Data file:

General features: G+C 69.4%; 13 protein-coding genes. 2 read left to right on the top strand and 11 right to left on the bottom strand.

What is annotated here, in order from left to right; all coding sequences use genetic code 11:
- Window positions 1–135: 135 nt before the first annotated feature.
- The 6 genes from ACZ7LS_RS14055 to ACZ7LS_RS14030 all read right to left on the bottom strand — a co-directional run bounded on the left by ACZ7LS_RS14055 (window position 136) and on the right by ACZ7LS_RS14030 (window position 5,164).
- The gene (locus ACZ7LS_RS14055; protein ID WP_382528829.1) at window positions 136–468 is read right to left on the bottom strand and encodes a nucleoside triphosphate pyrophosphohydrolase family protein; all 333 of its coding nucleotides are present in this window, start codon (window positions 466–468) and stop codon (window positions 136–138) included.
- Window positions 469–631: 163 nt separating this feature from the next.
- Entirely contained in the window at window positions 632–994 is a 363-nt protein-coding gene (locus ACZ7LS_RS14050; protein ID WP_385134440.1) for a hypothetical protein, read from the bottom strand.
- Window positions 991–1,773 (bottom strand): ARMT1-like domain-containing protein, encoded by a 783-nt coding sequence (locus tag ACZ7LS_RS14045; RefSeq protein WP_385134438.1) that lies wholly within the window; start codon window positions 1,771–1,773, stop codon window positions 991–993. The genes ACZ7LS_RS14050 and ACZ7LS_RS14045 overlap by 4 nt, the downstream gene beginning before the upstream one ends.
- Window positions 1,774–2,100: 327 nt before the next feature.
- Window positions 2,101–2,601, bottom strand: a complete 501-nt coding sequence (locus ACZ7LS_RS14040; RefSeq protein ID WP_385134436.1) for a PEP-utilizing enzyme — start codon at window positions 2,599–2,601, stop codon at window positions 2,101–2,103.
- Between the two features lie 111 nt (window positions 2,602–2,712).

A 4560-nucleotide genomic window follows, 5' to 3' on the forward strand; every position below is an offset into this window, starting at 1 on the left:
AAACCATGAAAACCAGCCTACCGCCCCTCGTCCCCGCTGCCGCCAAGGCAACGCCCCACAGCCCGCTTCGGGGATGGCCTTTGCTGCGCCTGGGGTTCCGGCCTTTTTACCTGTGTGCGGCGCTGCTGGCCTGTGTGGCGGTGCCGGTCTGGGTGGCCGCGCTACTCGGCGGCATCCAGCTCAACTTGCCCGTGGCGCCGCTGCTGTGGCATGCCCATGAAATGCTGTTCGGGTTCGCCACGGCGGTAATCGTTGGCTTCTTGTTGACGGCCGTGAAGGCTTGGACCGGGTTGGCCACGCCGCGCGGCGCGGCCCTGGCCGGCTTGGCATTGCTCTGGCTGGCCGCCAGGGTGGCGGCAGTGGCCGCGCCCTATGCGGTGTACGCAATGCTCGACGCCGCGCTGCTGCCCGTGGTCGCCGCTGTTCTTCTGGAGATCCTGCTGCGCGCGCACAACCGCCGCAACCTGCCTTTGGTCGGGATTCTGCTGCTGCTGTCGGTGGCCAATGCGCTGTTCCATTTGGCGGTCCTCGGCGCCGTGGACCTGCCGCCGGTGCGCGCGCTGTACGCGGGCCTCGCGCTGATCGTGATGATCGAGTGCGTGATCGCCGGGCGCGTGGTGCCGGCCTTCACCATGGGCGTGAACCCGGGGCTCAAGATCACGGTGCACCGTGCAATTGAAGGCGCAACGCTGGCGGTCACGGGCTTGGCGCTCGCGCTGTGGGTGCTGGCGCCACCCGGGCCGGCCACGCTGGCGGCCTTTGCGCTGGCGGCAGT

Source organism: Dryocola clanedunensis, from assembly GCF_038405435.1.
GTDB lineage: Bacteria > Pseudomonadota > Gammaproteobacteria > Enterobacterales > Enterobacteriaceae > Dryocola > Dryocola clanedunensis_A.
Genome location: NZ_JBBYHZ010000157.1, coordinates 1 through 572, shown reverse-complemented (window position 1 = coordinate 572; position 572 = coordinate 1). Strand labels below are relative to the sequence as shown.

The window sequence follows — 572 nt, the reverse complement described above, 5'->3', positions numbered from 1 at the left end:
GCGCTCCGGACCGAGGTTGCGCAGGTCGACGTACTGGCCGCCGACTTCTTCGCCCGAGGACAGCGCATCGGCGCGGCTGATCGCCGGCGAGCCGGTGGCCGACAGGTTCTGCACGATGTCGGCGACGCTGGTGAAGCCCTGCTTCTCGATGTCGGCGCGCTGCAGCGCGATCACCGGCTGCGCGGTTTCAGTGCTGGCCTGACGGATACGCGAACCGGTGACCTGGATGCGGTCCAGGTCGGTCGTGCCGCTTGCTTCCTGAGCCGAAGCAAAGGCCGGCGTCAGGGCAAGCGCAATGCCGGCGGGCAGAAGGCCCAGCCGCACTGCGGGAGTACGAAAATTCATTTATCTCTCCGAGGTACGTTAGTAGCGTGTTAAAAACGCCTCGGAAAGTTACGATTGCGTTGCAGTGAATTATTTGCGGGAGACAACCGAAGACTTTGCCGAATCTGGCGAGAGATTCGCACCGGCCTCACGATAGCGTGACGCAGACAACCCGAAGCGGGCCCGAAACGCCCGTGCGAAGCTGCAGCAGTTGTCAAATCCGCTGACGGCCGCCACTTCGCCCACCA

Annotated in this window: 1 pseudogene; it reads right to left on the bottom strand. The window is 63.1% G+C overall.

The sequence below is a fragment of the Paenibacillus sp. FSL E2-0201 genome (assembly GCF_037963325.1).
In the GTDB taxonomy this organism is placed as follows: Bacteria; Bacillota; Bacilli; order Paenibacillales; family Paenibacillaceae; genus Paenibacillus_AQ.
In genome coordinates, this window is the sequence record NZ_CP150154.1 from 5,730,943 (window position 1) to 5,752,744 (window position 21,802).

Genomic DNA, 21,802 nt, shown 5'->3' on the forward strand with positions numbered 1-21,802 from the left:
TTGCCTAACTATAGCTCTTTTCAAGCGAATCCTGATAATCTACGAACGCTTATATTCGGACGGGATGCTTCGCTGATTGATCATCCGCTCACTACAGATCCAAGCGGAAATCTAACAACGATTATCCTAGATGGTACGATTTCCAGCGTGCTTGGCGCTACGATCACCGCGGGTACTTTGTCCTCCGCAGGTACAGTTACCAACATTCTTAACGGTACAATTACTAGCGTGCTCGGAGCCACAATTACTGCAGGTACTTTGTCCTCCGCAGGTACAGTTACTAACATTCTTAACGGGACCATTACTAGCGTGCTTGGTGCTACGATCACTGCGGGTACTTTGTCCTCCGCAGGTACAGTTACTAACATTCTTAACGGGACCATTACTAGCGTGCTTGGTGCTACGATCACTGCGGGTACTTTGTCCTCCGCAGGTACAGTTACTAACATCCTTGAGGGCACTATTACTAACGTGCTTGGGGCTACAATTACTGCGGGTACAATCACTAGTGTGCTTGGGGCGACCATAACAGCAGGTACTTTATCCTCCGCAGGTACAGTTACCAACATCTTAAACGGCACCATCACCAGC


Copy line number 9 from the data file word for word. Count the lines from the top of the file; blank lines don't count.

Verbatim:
- Window positions 1,774–2,100: 327 nt before the next feature.